MIT’s Technology Review featured Professor Catherine Klapperich’s SNAP device, co-developed as an IIH project, to purify DNA in the field. SNAP (System for Nucleic Acid Preparation) is able to purify DNA from field samples such as blood and saliva without any electricity or specialized training. This allows samples to be collected in the field, and stabilized without expensive refrigeration. By isolating DNA from the sample, the resulting material remains stable at room temperature for long periods of time.
“Instead of taking blood samples and keeping them cold, with our technology, they would be able to prepare all the samples at the point of care,” says Klapperich, an assistant professor of mechanical and biomedical engineering at Boston University. “They would also have a longer period of time to get a much more preserved sample to a central lab someplace else.”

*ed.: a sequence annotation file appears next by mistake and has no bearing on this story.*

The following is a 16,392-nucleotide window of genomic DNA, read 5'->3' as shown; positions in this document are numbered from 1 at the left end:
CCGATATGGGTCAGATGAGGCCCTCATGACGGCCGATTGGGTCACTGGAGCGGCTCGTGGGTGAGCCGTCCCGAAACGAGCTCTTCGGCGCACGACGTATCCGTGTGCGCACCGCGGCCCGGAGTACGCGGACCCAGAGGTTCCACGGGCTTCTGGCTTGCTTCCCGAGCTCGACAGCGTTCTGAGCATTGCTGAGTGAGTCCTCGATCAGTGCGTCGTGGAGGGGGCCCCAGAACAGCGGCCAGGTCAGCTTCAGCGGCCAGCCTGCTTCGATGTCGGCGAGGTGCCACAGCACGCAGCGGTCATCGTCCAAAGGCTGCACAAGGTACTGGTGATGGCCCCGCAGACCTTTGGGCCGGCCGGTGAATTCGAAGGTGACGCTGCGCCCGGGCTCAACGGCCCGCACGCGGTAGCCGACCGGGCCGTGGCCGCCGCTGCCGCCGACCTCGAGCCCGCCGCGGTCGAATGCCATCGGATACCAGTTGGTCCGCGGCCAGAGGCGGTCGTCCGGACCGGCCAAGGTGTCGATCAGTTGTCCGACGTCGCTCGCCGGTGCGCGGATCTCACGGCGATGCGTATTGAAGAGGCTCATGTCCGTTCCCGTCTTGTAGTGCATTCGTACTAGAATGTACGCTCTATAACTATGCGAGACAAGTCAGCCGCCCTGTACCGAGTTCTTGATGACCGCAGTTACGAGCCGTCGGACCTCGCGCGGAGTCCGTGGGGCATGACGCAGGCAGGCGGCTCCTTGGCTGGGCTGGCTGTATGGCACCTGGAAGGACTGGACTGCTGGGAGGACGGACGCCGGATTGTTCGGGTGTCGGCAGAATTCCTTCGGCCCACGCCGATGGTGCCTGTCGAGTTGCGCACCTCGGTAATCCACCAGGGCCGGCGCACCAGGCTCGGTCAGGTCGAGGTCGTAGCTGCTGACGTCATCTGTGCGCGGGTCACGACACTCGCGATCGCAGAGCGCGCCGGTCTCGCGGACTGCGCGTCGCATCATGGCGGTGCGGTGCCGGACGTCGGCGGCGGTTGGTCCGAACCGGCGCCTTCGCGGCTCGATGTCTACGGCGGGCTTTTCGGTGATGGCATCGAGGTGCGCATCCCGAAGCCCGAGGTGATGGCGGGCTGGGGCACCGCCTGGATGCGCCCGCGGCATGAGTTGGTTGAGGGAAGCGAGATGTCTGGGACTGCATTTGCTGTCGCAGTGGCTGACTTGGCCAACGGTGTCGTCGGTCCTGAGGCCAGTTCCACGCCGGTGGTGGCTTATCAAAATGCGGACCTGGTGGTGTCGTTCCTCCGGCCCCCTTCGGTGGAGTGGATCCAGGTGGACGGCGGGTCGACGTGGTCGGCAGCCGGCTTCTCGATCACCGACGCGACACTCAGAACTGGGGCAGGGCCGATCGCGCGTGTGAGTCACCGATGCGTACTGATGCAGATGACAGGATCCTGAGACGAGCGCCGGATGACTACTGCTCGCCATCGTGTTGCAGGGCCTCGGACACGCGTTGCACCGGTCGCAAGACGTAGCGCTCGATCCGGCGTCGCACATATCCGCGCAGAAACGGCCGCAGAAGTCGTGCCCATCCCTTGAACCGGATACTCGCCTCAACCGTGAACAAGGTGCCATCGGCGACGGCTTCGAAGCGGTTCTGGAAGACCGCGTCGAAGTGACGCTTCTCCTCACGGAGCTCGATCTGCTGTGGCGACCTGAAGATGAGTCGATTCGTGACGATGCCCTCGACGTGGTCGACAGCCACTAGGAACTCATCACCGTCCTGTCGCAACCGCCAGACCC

A standard bicycle pump is all that’s required to power a DNA purifying kit, designed by Catherine Klapperich and her students at Boston University. The thermos-size device, dubbed SNAP (System for Nucleic Acid Preparation), extracts genetic material from blood and other bodily fluids by pumping fluid through a polymer-lined straw designed to trap DNA. A user can then pop the straw out and mail it to the nearest lab, where the preserved DNA can be analyzed for suspicious bacteria, viruses, and genetic diseases.
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